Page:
Even if your vehicle has a tire pressure monitoring system (TPMS), you should still check the pressure once a month. Low tire pressure will result in poorer fuel economy. TPMS warns when pressure is dangerously low, but a tire could be chewing up your fuel and still be below the system’s warning threshold.
Car tires don’t require inner tubes anymore, but since some specialty tires – such as those used for agriculture – may still use them, this tire’s tubeless construction is noted on its sidewall. “Radial” refers to the tire’s construction and differentiates from a bias-ply, which generally isn’t used for car tires anymore. Tires consist of layers, or plies, which are applied at 90 degrees to the centre line of the tread on a radial tire; and at 45 degrees and crisscrossed on a bias-ply. Radial tires don’t flex as much as bias-ply tires so they provide more control, especially at higher speeds.
The tire’s construction may be moulded into its sidewall. Tire plies, the layers that make up the tire, are made of different materials that give each ply a specific characteristic. In this tire, the materials include polyester, steel, and nylon. This information is primarily for the benefit of retailers and manufacturers.
The DOT number, for Department of Transport, is essentially the tire’s “serial number,” and most of it is for the manufacturer’s use. Currently there is no requirement for the number to be printed on both sides, so if you can’t find the number, it may be on the side that’s facing the car’s underside. The various letters and numbers identify such things as where it was made, its size, and its specific identification. There are only two reasons consumers need to worry about the DOT number: during a tire recall; and when you need to know the age of the tire (see the next slide).
The last four numbers in the DOT number indicate when the tire was made. The first two are the week, and the second two are the year, so this tire’s 1712 designation means it was made in the 17th week of 2012 — the week of April 23, 2012. Although there are no government regulations on tire age, Transport Canada recommends you don’t use tires that have been stored for more than six years, and that all tires should be replaced ten years after the date they were manufactured. Verify the date when you buy new ones to be sure they’re within the recommended limit.
Prior to 2000, only the last digit of the year was included (219 would be the 21st week of 1999, for example), so if the date is only three numbers, the tire is at least 12 years old and shouldn’t be used.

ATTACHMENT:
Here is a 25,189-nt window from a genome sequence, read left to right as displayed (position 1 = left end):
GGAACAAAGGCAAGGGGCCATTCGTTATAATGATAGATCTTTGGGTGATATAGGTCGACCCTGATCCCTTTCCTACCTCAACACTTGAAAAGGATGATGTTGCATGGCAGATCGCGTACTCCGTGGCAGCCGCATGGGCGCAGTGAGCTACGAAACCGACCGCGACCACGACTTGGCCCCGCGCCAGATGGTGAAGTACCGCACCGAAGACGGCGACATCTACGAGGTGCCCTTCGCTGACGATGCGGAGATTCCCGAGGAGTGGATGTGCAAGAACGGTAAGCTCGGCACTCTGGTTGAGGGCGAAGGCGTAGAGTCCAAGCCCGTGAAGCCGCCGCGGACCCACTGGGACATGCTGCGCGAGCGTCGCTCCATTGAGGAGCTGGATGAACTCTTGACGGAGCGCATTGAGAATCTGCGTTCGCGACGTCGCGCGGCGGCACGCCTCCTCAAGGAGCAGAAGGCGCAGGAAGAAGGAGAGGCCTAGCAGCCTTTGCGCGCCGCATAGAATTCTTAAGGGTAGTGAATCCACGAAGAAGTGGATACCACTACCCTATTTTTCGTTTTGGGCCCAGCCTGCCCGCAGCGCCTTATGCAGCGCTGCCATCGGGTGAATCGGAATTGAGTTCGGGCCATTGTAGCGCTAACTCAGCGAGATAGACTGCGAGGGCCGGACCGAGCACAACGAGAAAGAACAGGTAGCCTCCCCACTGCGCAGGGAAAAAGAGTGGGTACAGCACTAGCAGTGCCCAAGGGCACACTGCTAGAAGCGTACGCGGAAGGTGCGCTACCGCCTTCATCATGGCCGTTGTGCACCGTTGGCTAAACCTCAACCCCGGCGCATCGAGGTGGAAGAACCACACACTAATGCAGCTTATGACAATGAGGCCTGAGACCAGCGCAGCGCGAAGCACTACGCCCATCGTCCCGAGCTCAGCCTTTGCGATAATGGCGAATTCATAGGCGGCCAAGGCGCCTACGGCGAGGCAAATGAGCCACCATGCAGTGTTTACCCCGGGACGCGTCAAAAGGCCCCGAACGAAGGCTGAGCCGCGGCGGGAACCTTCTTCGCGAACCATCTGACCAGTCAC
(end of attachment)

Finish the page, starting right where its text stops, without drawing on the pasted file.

Some tires are “unidirectional,” meaning that their tread pattern is designed to work optimally in one direction only. Such tires will be indicated by an arrow that shows the direction of their rotation. Make sure the tire shop mounts these tires correctly, and when you’re rotating your tires, be sure you put them back on facing the right way.
Many tires (but not winter ones) will include the Uniform Tire Quality Grading, or UTQG rating, which provides consumers with information on the tire’s tread wear, wet traction, and temperature performance. Unfortunately, the rating system isn’t the least bit consumer-friendly, and government regulators and industry are working to come up with one that is.
The UTQG tread wear is measured against a benchmark tire that’s considered to be the 100 mark, which indicates a tread lifespan of 30,000 miles (48,280 km). This tire’s 320 rating means its tread should last more than three times as long as the benchmark tire does, although it’s not a guarantee that it will, and the information doesn’t do you much good if you don’t know the benchmark in the first place. See what we mean about not being easy to figure out?
The second part of the UTQG rating is wet traction, indicated by a letter. Here, the benchmark is the equivalent of a tire that is inflated to 24 p.s.i, loaded with 492 kilograms, put on a wet test area at 65 km/h, and dragged with the brakes locked, with its friction then measured. The “A” rating in the photo indicates the best wet traction, while “B” would be slightly less, and “C” would be the poorest traction. Kind of a no-brainer as to which one you want.
The final UTQG rating is temperature. Tires heat up with friction while you’re driving. Tire manufacturers optimize their tread patterns and rubber compounds to reduce heat build-up, which can affect the tire’s performance and shorten its lifespan. The benchmark test tire is run at specific test speeds during timed intervals, while properly inflated and not overloaded. Again, the “A” rating is the best, “B” is in the middle, and “C” has the poorest performance.
New labels are in the works that will eventually replace the UTQG ratings with something consumers can actually use. They will be affixed to the tire when they’re new and will allow buyers to compare different tires at the time of purchase. The tread wear and traction rating will carry through from the UTQG, but instead of a temperature rating, the label will indicate the tire’s fuel efficiency rating, since tires play a role in overall fuel economy. While the finished design hasn’t been finalized, this is one that’s under consideration.